Prerequisites:

Gutenberg Blocks may seem overwhelming, but I’m hoping to clear away just enough details so that we can see what’s going on at the heart of this new editor.  I’m assuming that:

  • You’re familiar with some build processes with babel
  • You’ve done enough React to be familiar with JSX
  • You’re primarily Javascript/html/css focused.

Outline:

Here are the steps we’ll take to get a block loaded in the Gutenberg editor.  We plan on making a single block with pre-rendered text.  (No interactivity, CSS, fancy stuff yet)

  1. Set up WordPress and a folder structure
  2. Create a build process with webpack
  3. Call the block’s javascript into the editor with php
  4. Register a block with javascript

To see the finished product, you can see the repo here

WordPress Gutenberg and folder structure:

Make sure that you have installed and activated the Gutenberg plugin.

I use local by flywheel to quickly spin up instances of WordPress. Whichever way you choose to set up your WordPress, you’ll need a folder inside of your plugins folder with your plugin title.

Inside this firstgutyblocks folder we will have a php file that I’ve named “firstgutyblocks.php”.  This will contain the plugin information.  You’ll need to include these comments so WordPress knows what to do with this file:

<?php
/**
 * Plugin Name: First Guty Blocks
 * Description: Our first Gutenberg Blocks!
 * Version: 1.0.0
 * Author: Jim Schofield
 *
 * @package firstgutyblocks
 */

// Exit if accessed directly.
if ( ! defined( 'ABSPATH' ) ) {
	exit;
}

Before moving on, go into wp-admin and activate our plugin!

Set up the Gutenberg build process

Time to set up Webpack

Webpack’s role is to transpile our JSX into friendly javascript.  If this is unfamiliar to you, take a look here and check out babel.  There are ways to write code in vanilla javascript instead, but I don’t recommend it.  JSX is the bread and butter of React applications, and if you look at the source code of Gutenberg, that’s about all you’ll see.  So it’s best to get comfy with it 🙂  It’ll save you time in the long run.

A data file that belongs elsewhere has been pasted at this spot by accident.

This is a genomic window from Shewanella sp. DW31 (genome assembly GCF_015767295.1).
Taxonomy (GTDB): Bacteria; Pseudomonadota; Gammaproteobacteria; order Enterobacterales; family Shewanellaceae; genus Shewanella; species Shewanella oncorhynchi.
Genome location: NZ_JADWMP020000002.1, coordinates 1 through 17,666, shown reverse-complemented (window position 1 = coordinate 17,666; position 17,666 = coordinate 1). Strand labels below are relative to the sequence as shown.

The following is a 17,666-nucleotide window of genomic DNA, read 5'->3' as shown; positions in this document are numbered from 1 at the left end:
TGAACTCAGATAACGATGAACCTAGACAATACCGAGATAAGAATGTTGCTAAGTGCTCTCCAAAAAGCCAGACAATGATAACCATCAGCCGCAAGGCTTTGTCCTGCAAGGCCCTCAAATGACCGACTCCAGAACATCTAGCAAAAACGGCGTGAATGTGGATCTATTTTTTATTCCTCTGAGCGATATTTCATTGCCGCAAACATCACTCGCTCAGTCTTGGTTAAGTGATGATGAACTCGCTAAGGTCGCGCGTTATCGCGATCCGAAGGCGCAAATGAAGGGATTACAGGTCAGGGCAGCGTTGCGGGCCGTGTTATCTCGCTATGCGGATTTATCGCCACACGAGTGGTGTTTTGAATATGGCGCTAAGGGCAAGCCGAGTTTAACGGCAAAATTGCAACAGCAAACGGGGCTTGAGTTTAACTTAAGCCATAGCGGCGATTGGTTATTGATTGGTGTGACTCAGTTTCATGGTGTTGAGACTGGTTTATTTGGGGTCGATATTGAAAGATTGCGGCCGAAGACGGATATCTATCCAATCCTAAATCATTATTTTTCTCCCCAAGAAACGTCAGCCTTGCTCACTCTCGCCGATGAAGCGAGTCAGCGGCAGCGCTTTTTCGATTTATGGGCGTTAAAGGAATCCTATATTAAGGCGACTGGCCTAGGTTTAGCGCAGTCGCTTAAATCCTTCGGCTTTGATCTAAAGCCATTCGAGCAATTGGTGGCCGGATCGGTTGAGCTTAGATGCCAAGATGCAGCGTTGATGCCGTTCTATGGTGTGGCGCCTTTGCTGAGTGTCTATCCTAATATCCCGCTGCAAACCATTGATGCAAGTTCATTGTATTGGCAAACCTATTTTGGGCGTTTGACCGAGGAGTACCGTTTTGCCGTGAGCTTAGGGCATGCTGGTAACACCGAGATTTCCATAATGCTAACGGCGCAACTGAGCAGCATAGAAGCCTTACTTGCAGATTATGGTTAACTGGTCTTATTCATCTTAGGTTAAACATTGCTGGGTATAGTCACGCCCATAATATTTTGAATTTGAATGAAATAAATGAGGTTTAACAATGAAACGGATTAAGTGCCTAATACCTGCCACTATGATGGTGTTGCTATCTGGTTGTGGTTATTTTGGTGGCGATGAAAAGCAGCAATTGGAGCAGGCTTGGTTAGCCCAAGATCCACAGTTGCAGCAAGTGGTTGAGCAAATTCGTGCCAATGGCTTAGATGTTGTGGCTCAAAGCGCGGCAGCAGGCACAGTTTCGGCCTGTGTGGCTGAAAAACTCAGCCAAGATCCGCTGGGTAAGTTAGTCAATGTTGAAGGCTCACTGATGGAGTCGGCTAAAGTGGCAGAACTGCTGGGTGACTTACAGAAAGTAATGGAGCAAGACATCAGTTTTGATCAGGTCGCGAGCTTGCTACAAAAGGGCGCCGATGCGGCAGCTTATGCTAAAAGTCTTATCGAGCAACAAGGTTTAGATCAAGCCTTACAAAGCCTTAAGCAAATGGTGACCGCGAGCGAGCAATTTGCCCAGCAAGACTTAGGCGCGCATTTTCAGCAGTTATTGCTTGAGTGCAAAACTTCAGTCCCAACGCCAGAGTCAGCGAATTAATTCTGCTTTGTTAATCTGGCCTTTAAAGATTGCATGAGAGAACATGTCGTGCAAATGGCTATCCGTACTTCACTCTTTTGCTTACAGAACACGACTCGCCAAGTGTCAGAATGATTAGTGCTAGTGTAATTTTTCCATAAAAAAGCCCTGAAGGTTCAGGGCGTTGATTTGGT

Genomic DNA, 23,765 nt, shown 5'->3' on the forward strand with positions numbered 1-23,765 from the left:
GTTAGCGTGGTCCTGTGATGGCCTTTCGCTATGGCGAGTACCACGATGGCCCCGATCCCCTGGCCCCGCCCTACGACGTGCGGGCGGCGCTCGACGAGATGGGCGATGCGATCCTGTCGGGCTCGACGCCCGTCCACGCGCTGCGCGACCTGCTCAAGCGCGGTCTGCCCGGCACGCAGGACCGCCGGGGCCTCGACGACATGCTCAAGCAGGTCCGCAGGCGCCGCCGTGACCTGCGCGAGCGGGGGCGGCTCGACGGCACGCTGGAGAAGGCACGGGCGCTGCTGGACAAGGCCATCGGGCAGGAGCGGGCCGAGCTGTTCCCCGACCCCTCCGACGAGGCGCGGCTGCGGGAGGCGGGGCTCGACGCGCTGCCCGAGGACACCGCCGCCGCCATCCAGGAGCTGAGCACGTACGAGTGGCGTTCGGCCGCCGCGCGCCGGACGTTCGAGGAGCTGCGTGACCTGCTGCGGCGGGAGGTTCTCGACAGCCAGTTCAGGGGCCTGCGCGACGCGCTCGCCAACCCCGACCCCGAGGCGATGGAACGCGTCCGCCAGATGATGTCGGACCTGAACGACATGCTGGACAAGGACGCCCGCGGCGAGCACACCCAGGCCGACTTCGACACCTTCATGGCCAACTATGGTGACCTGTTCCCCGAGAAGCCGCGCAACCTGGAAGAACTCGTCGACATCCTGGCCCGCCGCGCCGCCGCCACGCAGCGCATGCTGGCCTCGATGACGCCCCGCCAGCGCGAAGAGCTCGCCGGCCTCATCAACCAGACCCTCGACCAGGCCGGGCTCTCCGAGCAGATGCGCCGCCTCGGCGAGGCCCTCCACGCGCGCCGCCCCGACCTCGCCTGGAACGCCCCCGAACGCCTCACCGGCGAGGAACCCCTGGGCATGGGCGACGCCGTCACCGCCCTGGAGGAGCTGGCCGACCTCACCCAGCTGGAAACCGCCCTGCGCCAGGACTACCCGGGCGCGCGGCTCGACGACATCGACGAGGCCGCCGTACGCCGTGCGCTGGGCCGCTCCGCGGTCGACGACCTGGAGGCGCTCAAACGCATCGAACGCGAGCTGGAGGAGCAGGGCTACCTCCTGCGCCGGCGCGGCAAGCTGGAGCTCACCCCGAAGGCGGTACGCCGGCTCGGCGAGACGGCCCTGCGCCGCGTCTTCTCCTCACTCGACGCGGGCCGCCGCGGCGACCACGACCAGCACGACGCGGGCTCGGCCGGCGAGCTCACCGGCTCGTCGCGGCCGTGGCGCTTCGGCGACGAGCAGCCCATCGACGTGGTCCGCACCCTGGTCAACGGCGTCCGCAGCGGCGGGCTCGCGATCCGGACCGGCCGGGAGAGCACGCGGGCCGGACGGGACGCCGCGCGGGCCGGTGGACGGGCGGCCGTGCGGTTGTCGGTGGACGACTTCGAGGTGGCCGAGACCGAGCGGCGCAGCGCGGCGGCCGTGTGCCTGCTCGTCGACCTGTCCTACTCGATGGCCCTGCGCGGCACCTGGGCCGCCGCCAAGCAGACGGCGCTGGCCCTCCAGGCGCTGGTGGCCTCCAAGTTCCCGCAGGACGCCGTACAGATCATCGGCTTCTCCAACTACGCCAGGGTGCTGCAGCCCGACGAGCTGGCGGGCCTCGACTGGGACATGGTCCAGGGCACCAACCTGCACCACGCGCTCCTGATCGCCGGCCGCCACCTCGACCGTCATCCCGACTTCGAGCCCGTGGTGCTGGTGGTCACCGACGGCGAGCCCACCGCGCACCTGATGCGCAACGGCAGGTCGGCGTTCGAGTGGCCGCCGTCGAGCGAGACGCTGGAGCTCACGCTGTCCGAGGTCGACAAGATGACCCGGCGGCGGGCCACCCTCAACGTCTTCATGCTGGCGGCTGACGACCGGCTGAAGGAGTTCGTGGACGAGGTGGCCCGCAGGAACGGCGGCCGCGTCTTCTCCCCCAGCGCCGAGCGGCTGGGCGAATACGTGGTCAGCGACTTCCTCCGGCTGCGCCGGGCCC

In the terminal, go to your firstgutyblocks folder and init npm.

npm init

It will ask you to fill in information like project names, etc., but you can just go with defaults (just keep pressing enter).  Then, install some dependencies:

npm install --save-dev webpack webpack-cli babel-core babel-loader babel-preset-env babel-preset-react

That’s a lot… so here’s the what and why for all of those things:

  • webpack – our asset bundler/task runner of choice today
  • webpack-cli – allows us to use some commands in the command line that are useful
  • babel-core – the thing that will transform our bleeding edge javascript into plain ol javascript
  • babel-loader –  allows us to use babel inside of webpack
  • babel-preset-env and babel-preset-react – basically the rules babel follows to transform our javascript

So now that we have all of those dependencies, let’s start making webpack work…

We’ll need to create a webpack.config.js file in the firstgutyblocks folder and configure it to build what we want, where we want, how we want:

// node module that let's us do file system stuffs...
const path = require('path');

// Webpack expects an exported object with all the configurations, so we export an object here
module.exports = {
    entry: './src/index.js', // Where to find our main js
    output: {
        // where we want our built file to go to and be named
        // I name it index.build.js so I keep index files separate
        filename: 'index.build.js',
        // we're going to put our built file in a './build/' folder
        path: path.resolve(__dirname, 'build')
    }, 
    module: {
        rules: [
            { 
                // basically tells webpack to use babel with the correct presets
                test: /\.js$/,
                loader: 'babel-loader',
                query: {
                    presets: ['babel-preset-env', 'babel-preset-react']
                }
            }
        ]
    },
    // Webpack yells at you if you don't choose a mode...
    mode: 'development'
}

Now… we’re about to actually run webpack.

First, let’s go to our package.json and add the following to our “scripts” key:

...
"scripts": {
    "build": "webpack"
    "test": "echo \"Error: no test specified\" && exit 1"
}
...

This is a convenience thing- to run a build we type “npm run build”.  If you do it right now, you will see an error because we don’t have a javascript file yet…

So let’s make a “src” folder and create an “index.js” in that.  I’m going to add this code to said index file:

const message = <h1>Test JSX!</h1>;
console.log("Hello World!");